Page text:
Garmin Forerunner 410 GPS Sportswatch Review

The Garmin Forerunner 410 watch packs many features that appear to take this watch on a sprint to the finish. Is it a worthwhile upgrade from the the 405? Read and decide.

Let's discuss the design and build quality firstly. It's crafted from a very durable rubber plastic and the band itself is thick and hard wearing. The latch is made from metal for long jeopardy and metal is also used for the two physical buttons that are located on the right hand side. The display is coated in plastic and appears to be very resilient. The overall design isn't outrageously nasty but it looks dawky and I find myself displeased with my appearance when wearing it in public.

Is it comfortable? Yes. Actually it's surprisingly soft and light on the wrist and this makes it perfect for sports and physical activities.

Battery life is acceptable with it lasting two weeks in non GPS mode. In trainer mode it lasts for around 8-10 hours. Not to shabby I think and charging is very simple, with a clip supplied that can simply be attached and detached quickly.

The user interface tries to represent an intuitive way of functioning the watch to the user. However it falls flat on its face at times, but generally Garmin have made a good stab at it. The touch sensitive bezel allows the user to quickly scroll through menus in an iPod click wheel like fashion. The bezel also supports multi touch gestures, so to speak. For example a two finger tap triggers the displays backlight.

So what kind of data is being recorded on your wrist? How fast you run, how far you've run, how long you've run and the amount of calories you've burnt. You can also display your heart rate, if you have the heart rate monitor accessory which wraps around your chest and I have to say, all the info is interesting but the heart rate really is fascinating. Over time you can see yourself running further but your heart rate dropping because your body is more able as you build stamina.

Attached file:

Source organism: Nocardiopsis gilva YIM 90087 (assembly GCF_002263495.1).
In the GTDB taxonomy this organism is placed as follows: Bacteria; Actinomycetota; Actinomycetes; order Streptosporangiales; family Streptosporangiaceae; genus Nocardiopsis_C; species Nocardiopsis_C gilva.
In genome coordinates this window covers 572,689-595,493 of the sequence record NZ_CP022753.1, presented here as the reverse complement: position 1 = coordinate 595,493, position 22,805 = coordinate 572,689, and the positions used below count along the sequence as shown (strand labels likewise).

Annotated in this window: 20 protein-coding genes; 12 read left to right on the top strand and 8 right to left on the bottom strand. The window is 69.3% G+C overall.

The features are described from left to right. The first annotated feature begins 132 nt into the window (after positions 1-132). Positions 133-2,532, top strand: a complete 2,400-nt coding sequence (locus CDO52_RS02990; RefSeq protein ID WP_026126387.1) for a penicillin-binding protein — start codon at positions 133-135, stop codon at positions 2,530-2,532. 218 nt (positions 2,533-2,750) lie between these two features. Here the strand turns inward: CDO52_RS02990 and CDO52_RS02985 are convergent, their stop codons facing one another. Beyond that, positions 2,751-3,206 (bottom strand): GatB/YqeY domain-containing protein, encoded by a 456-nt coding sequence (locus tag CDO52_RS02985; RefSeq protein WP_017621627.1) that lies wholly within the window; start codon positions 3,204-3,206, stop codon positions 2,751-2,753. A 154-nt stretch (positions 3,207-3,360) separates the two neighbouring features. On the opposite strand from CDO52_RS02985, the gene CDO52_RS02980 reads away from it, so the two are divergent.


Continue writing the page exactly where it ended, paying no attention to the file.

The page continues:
Where this watch really shines is the fact it has an inbuilt GPS. The GPS is very accurate and the signal I receive is strong, even when running through very sheltered areas such as under tree branches. This allows you to race against a virtual trainer or against your best results on routes. The routes are mapped out by you and the Forerunner 410 remembers it and guides you to the start of any particular route when you next attempt it. The accuracy that is seen within this function really shows how GPS can be used to enable a real challenge. This adds a new layer to running, for instance if you overstep the beginning of a route the watch will alert and ask you to step back. Those who do want to take this one step further should check out Garmin Connect, an application that shows things like satellite maps of precisely where you've ran and the services syncs data. Unfortunately at the present time it's a little buggy and isn't essential.

Overall the Garmin Forerunner 410 is definitely for those who take running seriously. With the bucket load of features that actually work well and really help improve the runner, this could be an ideal purchase. It also displays the time pretty well too.